Homer’s oldest church didn’t start out with large numbers, a good band, or even its own building. Instead, it started with just a few homesteaders gathering together for Sunday services.
Because travel was harder — there weren’t as many roads in the late 1930s — some would meet in downtown Homer on the beach, and later at the Women’s Club. The others met in a log schoolhouse until they built the “Homer Heights Church,” near what is now East Hill.
A blue, three-ring binder with old photographs and typewritten pages tells a piece of the church’s story.
The introduction to the album states the following:
“This being 1967, Alaska’s Centennial Year, this album is being compiled as the Christian Community Church Centennial Project. Homer’s first church from inception in 1940 through present time.”
Now, 74 years after it began, Christian Community Church is still present.
The following excerpts and dates are from that book of history.
Cora Taylor, wife of Carl Taylor, first pastor in Homer writes:
“It was July 1940, we embraced and then the train took my fiancé off to the Pacific coast where he caught a ship to Homer, Alaska. Six months later I reached Alaska and we were married that unforgettable Christmas in Seldovia. … Happily married we made our way across the Kachemak Bay to beautiful Homer were we made our first home.”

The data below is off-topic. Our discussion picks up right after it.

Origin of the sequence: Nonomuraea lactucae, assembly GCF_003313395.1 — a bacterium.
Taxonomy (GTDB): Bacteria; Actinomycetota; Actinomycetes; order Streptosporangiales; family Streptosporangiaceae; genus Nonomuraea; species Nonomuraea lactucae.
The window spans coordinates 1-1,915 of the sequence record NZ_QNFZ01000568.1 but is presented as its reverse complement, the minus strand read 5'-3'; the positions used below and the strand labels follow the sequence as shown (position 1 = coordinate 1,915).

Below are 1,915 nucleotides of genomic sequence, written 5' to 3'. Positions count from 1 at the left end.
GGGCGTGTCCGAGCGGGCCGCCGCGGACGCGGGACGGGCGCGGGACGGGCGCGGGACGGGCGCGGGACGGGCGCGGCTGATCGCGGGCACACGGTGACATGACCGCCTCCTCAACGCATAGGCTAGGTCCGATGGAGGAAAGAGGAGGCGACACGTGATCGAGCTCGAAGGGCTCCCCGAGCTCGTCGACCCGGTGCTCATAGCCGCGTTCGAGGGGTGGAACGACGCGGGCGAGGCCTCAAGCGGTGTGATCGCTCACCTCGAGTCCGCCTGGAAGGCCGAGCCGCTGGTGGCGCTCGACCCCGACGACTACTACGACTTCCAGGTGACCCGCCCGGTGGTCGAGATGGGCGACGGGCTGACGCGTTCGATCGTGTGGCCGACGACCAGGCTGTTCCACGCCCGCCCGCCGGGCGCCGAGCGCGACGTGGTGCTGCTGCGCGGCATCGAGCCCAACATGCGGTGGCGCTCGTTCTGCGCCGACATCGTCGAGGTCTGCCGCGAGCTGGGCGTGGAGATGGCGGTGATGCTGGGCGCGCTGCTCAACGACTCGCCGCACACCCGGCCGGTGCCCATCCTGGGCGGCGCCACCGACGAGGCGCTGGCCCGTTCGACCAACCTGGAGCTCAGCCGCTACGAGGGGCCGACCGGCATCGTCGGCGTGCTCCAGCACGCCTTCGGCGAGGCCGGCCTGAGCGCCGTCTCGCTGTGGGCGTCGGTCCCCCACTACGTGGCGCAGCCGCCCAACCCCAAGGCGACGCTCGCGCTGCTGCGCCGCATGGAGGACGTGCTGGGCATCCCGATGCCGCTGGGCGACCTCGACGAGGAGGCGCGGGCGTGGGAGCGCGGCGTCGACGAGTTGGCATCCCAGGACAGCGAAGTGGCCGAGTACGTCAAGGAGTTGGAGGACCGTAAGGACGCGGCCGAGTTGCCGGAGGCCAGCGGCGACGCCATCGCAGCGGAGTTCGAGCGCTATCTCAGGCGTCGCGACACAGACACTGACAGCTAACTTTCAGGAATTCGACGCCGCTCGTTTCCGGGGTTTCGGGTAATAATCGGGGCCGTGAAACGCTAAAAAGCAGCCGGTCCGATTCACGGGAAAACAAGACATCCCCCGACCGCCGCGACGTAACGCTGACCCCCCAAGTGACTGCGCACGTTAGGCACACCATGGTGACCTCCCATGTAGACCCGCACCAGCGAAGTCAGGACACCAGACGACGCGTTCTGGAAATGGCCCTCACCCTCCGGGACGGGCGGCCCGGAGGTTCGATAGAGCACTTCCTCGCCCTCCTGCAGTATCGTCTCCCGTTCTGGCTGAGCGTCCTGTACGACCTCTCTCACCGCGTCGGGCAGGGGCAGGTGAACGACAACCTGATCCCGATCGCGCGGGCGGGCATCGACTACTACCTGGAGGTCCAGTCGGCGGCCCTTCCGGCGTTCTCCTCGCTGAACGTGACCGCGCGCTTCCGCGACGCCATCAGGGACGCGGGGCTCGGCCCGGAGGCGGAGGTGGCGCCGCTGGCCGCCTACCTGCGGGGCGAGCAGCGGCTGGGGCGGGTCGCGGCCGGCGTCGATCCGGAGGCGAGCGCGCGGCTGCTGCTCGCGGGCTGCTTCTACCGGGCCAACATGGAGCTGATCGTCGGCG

The Taylors lived in a rented log cabin on the hill and would walk or snowshoe between houses. On Sunday morning, Carl would speak in Homer at the Women’s Club, which was located in Old Town. He would then travel back up the hill to hold services at the Homer Heights Church, followed by another trip down the hill for an evening service in town.
In 1943, the groups decided to build one church in a central location and name it “Christian Community Church.” Three years later, in 1946, the basement for that church was poured on what is now Bartlett Street. A separate parsonage was added, and then later connected to the building. Both remain on the current church property today.
Ray Arno, who is the founder and general director of Alaska Village Missions and Alaska Bible Institute, arrived in 1960 and spent nearly four decades at CCC. A portion of his letter in the centennial notebook describes his early experience.
“During our first ‘term’ here, we learned to love the country as well as the people of the church and the community. The work of the church was often discouraging but these times were always forgotten by times of blessing. … I do believe God has had His hand on the church and that he will continue to bless it and the mission as they endeavor to honor God together.”
In the late 1970s the church voted to start the Community Christian School, which would be owned and operated by the church for 25 years. The church had also outgrown its old building and began plans to build a new one next door.